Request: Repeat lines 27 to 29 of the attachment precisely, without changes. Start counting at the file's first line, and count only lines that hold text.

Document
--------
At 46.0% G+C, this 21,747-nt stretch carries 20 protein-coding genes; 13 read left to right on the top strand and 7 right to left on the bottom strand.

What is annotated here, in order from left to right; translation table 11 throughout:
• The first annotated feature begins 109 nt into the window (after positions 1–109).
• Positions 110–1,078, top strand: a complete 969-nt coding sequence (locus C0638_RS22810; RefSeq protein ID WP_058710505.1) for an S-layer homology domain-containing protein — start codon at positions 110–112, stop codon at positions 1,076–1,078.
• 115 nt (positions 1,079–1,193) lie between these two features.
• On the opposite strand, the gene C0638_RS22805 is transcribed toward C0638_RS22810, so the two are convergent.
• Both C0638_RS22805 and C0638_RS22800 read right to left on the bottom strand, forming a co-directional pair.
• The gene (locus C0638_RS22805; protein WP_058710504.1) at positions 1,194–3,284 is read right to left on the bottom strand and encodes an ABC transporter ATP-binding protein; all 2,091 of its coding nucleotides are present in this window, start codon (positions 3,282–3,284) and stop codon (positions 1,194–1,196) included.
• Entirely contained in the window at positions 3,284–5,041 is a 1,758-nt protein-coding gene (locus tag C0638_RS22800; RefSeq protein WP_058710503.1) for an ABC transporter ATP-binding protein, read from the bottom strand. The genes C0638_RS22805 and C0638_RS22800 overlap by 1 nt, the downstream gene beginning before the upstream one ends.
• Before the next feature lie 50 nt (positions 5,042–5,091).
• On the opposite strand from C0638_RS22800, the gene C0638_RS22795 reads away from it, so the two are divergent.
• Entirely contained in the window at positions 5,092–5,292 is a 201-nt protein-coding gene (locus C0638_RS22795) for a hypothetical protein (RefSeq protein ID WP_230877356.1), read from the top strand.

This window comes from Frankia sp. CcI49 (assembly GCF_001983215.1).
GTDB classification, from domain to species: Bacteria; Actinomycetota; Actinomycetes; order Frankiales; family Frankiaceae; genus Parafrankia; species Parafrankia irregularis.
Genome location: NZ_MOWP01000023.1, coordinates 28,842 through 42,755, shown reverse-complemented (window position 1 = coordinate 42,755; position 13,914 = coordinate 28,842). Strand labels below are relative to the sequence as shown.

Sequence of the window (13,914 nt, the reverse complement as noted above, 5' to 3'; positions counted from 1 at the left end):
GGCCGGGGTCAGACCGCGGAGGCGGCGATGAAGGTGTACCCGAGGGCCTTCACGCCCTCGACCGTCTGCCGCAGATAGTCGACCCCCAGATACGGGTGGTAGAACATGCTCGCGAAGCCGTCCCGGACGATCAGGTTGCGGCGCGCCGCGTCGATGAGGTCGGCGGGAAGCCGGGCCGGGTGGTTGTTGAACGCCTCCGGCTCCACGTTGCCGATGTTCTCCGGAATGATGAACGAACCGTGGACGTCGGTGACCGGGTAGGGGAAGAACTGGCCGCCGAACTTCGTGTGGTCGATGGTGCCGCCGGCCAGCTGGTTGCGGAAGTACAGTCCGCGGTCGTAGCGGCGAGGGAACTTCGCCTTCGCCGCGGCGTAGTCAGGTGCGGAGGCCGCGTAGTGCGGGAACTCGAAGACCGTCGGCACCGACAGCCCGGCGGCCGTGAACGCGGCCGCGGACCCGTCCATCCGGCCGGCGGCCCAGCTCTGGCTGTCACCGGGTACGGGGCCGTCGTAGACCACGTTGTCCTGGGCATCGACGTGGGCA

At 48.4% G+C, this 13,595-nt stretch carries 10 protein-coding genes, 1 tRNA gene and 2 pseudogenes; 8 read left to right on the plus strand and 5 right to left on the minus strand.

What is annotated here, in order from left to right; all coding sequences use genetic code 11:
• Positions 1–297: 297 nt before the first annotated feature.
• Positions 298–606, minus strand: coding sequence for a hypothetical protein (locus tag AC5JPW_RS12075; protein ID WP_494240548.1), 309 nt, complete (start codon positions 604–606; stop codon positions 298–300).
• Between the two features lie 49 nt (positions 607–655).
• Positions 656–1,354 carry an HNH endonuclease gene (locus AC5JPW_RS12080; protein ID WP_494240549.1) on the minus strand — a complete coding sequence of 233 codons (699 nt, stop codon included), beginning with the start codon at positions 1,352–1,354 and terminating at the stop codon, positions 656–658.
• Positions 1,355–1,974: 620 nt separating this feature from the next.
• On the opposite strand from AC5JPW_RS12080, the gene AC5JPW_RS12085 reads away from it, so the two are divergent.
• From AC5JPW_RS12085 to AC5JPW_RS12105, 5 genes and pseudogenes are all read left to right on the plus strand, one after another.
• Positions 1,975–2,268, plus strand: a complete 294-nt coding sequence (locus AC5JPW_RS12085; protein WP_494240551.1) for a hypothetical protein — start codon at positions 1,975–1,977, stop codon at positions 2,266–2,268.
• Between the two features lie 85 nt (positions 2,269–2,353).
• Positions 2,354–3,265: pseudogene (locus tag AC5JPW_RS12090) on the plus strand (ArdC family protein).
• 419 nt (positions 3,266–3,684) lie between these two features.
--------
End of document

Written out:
• Positions 1,975–2,268, plus strand: a complete 294-nt coding sequence (locus AC5JPW_RS12085; protein WP_494240551.1) for a hypothetical protein — start codon at positions 1,975–1,977, stop codon at positions 2,266–2,268.
• Between the two features lie 85 nt (positions 2,269–2,353).
• Positions 2,354–3,265: pseudogene (locus tag AC5JPW_RS12090) on the plus strand (ArdC family protein).